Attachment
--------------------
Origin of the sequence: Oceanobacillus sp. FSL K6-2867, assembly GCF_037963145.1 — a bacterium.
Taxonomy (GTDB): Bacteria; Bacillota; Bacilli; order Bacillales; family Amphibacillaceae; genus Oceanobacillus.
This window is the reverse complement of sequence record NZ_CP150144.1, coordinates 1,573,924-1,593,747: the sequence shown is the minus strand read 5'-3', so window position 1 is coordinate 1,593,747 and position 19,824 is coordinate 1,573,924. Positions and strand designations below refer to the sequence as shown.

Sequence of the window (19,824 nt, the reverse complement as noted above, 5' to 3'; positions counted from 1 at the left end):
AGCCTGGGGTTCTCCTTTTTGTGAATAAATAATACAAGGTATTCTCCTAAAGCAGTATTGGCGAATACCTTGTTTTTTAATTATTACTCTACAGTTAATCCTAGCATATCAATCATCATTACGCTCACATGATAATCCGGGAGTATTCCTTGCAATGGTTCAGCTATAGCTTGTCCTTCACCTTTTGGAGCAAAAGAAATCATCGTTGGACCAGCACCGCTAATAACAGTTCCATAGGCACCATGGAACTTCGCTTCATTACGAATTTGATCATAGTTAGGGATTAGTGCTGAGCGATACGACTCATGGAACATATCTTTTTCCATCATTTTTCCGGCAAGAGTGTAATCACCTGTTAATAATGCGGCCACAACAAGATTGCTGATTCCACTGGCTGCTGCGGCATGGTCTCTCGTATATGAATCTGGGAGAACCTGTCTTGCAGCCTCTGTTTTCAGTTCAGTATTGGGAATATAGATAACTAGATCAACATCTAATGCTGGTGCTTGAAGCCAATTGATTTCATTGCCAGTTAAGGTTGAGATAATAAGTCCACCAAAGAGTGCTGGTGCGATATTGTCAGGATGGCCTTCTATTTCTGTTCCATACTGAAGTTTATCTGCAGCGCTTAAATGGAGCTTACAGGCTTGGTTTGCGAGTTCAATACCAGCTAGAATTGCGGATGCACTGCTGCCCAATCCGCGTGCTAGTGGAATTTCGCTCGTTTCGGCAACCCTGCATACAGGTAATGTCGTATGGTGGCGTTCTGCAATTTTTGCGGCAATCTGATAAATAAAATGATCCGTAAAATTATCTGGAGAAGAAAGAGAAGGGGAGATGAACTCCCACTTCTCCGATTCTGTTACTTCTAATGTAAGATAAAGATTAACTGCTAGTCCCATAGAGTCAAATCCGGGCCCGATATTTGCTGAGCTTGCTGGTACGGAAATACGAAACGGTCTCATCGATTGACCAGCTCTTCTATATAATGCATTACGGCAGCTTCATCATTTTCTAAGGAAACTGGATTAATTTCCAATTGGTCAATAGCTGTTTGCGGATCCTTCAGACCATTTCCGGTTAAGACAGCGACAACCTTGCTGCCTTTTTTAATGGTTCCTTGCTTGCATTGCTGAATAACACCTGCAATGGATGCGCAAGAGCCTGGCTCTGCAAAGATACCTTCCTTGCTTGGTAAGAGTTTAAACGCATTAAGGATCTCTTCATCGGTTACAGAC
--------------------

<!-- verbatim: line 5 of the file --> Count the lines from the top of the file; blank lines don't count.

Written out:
AGCCTGGGGTTCTCCTTTTTGTGAATAAATAATACAAGGTATTCTCCTAAAGCAGTATTGGCGAATACCTTGTTTTTTAATTATTACTCTACAGTTAATCCTAGCATATCAATCATCATTACGCTCACATGATAATCCGGGAGTATTCCTTGCAATGGTTCAGCTATAGCTTGTCCTTCACCTTTTGGAGCAAAAGAAATCATCGTTGGACCAGCACCGCTAATAACAGTTCCATAGGCACCATGGAACTTCGCTTCATTACGAATTTGATCATAGTTAGGGATTAGTGCTGAGCGATACGACTCATGGAACATATCTTTTTCCATCATTTTTCCGGCAAGAGTGTAATCACCTGTTAATAATGCGGCCACAACAAGATTGCTGATTCCACTGGCTGCTGCGGCATGGTCTCTCGTATATGAATCTGGGAGAACCTGTCTTGCAGCCTCTGTTTTCAGTTCAGTATTGGGAATATAGATAACTAGATCAACATCTAATGCTGGTGCTTGAAGCCAATTGATTTCATTGCCAGTTAAGGTTGAGATAATAAGTCCACCAAAGAGTGCTGGTGCGATATTGTCAGGATGGCCTTCTATTTCTGTTCCATACTGAAGTTTATCTGCAGCGCTTAAATGGAGCTTACAGGCTTGGTTTGCGAGTTCAATACCAGCTAGAATTGCGGATGCACTGCTGCCCAATCCGCGTGCTAGTGGAATTTCGCTCGTTTCGGCAACCCTGCATACAGGTAATGTCGTATGGTGGCGTTCTGCAATTTTTGCGGCAATCTGATAAATAAAATGATCCGTAAAATTATCTGGAGAAGAAAGAGAAGGGGAGATGAACTCCCACTTCTCCGATTCTGTTACTTCTAATGTAAGATAAAGATTAACTGCTAGTCCCATAGAGTCAAATCCGGGCCCGATATTTGCTGAGCTTGCTGGTACGGAAATACGAAACGGTCTCATCGATTGACCAGCTCTTCTATATAATGCATTACGGCAGCTTCATCATTTTCTAAGGAAACTGGATTAATTTCCAATTGGTCAATAGCTGTTTGCGGATCCTTCAGACCATTTCCGGTTAAGACAGCGACAACCTTGCTGCCTTTTTTAATGGTTCCTTGCTTGCATTGCTGAATAACACCTGCAATGGATGCGCAAGAGCCTGGCTCTGCAAAGATACCTTCCTTGCTTGGTAAGAGTTTAAACGCATTAAGGATCTCTTCATCGGTTACAGAC